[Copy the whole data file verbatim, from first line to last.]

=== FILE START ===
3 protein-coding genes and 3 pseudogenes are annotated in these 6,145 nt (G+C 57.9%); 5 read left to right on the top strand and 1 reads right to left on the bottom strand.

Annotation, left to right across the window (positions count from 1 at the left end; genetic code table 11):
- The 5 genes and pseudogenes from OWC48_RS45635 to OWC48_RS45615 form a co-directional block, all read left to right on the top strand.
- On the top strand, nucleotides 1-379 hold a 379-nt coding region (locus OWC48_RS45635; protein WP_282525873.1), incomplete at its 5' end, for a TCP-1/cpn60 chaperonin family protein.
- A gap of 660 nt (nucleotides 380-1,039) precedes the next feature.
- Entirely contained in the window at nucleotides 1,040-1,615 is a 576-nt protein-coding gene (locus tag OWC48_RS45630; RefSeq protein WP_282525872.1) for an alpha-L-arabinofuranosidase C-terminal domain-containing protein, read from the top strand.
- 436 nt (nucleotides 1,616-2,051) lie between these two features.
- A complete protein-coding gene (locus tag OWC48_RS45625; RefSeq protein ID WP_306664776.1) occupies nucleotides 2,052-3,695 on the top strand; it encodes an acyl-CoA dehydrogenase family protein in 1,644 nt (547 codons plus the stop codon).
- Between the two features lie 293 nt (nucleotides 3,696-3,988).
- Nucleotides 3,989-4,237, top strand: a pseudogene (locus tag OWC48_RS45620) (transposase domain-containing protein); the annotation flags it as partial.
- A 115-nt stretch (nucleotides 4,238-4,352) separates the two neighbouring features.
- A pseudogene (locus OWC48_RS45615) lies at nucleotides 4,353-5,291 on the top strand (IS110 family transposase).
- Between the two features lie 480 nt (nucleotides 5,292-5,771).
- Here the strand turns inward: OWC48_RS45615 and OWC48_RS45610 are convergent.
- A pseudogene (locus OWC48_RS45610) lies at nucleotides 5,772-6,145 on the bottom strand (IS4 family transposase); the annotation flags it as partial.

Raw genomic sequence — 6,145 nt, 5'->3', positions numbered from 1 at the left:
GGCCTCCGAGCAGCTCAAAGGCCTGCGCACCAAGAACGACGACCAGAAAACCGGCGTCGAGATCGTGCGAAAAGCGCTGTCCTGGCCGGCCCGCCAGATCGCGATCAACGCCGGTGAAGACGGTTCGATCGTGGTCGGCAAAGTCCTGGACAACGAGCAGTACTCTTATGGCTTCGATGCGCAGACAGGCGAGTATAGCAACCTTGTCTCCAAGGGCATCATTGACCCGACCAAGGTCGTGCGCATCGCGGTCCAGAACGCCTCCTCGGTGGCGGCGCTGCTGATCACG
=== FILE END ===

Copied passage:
3 protein-coding genes and 3 pseudogenes are annotated in these 6,145 nt (G+C 57.9%); 5 read left to right on the top strand and 1 reads right to left on the bottom strand.

Annotation, left to right across the window (positions count from 1 at the left end; genetic code table 11):
- The 5 genes and pseudogenes from OWC48_RS45635 to OWC48_RS45615 form a co-directional block, all read left to right on the top strand.
- On the top strand, nucleotides 1-379 hold a 379-nt coding region (locus OWC48_RS45635; protein WP_282525873.1), incomplete at its 5' end, for a TCP-1/cpn60 chaperonin family protein.
- A gap of 660 nt (nucleotides 380-1,039) precedes the next feature.
- Entirely contained in the window at nucleotides 1,040-1,615 is a 576-nt protein-coding gene (locus tag OWC48_RS45630; RefSeq protein WP_282525872.1) for an alpha-L-arabinofuranosidase C-terminal domain-containing protein, read from the top strand.
- 436 nt (nucleotides 1,616-2,051) lie between these two features.
- A complete protein-coding gene (locus tag OWC48_RS45625; RefSeq protein ID WP_306664776.1) occupies nucleotides 2,052-3,695 on the top strand; it encodes an acyl-CoA dehydrogenase family protein in 1,644 nt (547 codons plus the stop codon).
- Between the two features lie 293 nt (nucleotides 3,696-3,988).
- Nucleotides 3,989-4,237, top strand: a pseudogene (locus tag OWC48_RS45620) (transposase domain-containing protein); the annotation flags it as partial.
- A 115-nt stretch (nucleotides 4,238-4,352) separates the two neighbouring features.
- A pseudogene (locus OWC48_RS45615) lies at nucleotides 4,353-5,291 on the top strand (IS110 family transposase).
- Between the two features lie 480 nt (nucleotides 5,292-5,771).
- Here the strand turns inward: OWC48_RS45615 and OWC48_RS45610 are convergent.
- A pseudogene (locus OWC48_RS45610) lies at nucleotides 5,772-6,145 on the bottom strand (IS4 family transposase); the annotation flags it as partial.

Raw genomic sequence — 6,145 nt, 5'->3', positions numbered from 1 at the left:
GGCCTCCGAGCAGCTCAAAGGCCTGCGCACCAAGAACGACGACCAGAAAACCGGCGTCGAGATCGTGCGAAAAGCGCTGTCCTGGCCGGCCCGCCAGATCGCGATCAACGCCGGTGAAGACGGTTCGATCGTGGTCGGCAAAGTCCTGGACAACGAGCAGTACTCTTATGGCTTCGATGCGCAGACAGGCGAGTATAGCAACCTTGTCTCCAAGGGCATCATTGACCCGACCAAGGTCGTGCGCATCGCGGTCCAGAACGCCTCCTCGGTGGCGGCGCTGCTGATCACG